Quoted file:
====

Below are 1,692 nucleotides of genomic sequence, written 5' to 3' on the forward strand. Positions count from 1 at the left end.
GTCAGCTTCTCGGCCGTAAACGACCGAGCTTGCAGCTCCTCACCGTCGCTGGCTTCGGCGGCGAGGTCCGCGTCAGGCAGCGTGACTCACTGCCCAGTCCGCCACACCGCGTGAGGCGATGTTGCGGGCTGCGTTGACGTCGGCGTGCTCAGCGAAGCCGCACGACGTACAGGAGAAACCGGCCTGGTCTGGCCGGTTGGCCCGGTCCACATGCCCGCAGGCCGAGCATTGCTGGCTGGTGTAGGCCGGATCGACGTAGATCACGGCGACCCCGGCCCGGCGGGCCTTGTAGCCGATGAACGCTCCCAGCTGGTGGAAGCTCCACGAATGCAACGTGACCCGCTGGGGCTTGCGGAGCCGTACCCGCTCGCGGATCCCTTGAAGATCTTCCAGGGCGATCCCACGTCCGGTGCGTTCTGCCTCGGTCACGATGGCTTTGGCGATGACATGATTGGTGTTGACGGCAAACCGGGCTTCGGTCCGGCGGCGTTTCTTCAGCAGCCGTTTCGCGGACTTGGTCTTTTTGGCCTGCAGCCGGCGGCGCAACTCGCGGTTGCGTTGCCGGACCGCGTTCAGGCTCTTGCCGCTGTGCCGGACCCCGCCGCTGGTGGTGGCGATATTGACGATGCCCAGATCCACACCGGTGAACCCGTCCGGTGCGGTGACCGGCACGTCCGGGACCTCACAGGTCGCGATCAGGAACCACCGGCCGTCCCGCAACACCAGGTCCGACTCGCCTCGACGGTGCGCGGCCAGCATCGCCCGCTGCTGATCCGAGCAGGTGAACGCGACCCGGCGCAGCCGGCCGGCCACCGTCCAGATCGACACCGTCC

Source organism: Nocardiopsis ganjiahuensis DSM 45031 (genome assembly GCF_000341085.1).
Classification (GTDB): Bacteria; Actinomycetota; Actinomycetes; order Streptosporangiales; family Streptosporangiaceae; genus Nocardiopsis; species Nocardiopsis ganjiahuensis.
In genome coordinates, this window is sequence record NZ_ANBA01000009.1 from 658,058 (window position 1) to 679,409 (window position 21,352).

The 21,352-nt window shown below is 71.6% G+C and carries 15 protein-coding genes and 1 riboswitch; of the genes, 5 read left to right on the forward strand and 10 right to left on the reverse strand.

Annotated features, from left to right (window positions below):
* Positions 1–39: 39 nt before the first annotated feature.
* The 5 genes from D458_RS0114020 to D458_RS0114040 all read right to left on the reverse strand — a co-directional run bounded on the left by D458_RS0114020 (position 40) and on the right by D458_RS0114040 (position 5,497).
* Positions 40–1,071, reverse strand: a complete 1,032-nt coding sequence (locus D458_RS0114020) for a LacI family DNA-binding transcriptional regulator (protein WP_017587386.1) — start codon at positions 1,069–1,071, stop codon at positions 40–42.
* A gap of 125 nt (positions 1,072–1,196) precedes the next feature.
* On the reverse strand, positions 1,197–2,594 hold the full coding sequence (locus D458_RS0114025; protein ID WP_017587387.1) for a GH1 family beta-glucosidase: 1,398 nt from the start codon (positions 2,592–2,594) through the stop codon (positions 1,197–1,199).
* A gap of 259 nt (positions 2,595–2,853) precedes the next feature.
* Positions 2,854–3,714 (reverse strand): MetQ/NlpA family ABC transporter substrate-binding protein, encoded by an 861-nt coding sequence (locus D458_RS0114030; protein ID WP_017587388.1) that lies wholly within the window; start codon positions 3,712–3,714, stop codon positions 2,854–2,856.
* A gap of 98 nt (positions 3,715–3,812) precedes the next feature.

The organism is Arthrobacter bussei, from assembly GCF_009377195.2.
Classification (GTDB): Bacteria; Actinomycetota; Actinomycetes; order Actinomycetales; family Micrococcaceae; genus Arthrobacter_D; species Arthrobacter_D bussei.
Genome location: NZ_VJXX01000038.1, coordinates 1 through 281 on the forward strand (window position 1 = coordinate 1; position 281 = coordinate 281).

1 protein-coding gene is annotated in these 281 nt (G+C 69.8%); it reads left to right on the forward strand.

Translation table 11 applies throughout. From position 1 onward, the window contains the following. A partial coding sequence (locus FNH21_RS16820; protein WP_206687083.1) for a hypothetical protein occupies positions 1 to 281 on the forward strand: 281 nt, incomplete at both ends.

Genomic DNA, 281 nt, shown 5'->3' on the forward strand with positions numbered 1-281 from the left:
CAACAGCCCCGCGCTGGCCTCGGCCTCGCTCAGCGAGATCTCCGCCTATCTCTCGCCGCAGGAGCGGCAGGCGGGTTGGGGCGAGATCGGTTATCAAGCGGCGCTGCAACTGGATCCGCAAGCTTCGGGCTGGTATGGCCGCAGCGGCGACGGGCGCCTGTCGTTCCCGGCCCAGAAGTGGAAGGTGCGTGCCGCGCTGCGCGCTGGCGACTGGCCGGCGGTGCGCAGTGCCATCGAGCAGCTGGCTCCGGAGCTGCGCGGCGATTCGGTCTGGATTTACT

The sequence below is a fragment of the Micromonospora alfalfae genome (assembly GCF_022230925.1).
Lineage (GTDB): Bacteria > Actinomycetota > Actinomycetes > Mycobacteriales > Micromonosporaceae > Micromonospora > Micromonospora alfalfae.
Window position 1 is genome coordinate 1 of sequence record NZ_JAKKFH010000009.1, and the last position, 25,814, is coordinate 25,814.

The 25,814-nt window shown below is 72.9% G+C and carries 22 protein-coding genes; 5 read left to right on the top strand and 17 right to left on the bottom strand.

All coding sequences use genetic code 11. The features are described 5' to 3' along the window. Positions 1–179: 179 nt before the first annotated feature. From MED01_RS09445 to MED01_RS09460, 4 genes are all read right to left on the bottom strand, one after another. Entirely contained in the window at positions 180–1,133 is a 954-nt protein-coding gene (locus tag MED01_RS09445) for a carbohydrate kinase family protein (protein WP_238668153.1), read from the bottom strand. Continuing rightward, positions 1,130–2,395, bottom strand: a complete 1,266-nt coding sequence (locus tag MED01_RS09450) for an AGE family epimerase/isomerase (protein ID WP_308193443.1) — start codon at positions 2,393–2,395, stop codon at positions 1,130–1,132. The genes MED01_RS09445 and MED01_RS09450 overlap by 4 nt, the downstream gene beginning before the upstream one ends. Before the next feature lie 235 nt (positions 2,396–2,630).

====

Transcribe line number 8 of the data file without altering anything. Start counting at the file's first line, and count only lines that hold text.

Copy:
* Positions 1–39: 39 nt before the first annotated feature.